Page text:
The menu of education-related tax benefits has always been a varied one, with a wide selection of deductions, credits and exclusions, each with its own set of rules and phase-outs. This year a new item has been added — the American Opportunity Credit.
The AOC is an expansion of the Hope Credit. A college student who, at the beginning of the tax year, has not yet completed the first four years of post-secondary education (determined not by calendar year, but by the student's status of freshman, sophmore, etc.), can get a credit of up to $2,500, of which $1,000 may be refundable.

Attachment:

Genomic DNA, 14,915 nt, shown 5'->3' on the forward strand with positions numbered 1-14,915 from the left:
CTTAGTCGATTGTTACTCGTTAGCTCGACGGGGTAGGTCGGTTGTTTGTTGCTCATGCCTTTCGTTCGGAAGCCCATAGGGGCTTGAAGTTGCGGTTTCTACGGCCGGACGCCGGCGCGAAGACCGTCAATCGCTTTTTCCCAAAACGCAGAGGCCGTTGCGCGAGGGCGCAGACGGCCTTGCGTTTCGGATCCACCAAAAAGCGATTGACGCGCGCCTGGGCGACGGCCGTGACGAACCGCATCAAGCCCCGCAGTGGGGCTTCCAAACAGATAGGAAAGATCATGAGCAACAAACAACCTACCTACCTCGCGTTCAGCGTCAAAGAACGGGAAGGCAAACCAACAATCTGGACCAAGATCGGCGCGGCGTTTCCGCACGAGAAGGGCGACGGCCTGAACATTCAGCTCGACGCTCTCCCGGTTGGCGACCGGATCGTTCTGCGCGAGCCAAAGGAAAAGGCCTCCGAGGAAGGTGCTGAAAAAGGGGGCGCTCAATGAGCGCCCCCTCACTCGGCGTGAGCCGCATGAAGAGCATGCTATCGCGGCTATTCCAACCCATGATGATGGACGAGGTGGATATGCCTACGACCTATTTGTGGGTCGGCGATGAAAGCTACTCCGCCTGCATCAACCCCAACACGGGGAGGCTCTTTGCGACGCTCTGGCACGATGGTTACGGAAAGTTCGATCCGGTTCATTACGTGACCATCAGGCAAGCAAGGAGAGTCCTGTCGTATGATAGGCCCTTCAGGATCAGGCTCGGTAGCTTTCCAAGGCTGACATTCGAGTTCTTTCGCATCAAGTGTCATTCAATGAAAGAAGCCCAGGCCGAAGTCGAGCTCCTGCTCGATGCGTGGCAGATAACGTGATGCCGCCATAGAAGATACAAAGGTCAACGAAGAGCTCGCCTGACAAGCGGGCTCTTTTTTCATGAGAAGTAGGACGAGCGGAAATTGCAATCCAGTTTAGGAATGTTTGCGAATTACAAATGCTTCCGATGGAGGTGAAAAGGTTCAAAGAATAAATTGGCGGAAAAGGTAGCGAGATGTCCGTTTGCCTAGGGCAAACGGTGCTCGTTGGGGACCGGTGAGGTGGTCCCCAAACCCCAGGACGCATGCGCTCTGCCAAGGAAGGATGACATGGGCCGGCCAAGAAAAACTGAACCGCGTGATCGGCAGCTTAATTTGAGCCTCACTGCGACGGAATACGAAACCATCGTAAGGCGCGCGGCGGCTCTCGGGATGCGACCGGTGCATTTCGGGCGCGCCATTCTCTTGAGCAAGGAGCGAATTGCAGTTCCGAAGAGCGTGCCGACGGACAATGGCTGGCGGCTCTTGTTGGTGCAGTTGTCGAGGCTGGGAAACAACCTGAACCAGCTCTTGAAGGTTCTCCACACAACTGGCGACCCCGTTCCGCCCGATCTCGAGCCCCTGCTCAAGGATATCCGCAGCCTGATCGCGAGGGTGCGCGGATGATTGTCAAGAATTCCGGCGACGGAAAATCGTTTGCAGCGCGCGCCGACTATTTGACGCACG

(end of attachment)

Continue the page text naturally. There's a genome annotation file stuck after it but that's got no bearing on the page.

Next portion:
The credit is 100% of the first $2,000 of qualified expenses and 25% of the next $2,000. In order to get the maximum credit you must have at least $4,000 in qualified expenses. As with the original Hope credit, the $2,500 maximum is per student and not per return. So if you have two kids in college at the same time you can get up to $5,000 from Uncle Sam.
In addition to tuition and fees you can also include required course materials, such as books, supplies and equipment, in the expenses available for the credit.
The phase-out range for the AOC is "modified" Adjusted Gross Income of between $80,000 and $90,000 for single taxpayers and $160,000 and $180,000 for joint filers. Many taxpayers who were denied tax benefits for their kids' college costs in the past will be able to realize some savings on the 2009 Form 1040.
New Jersey tax pro Robert D. Flach has been preparing 1040s for individuals since 1972.
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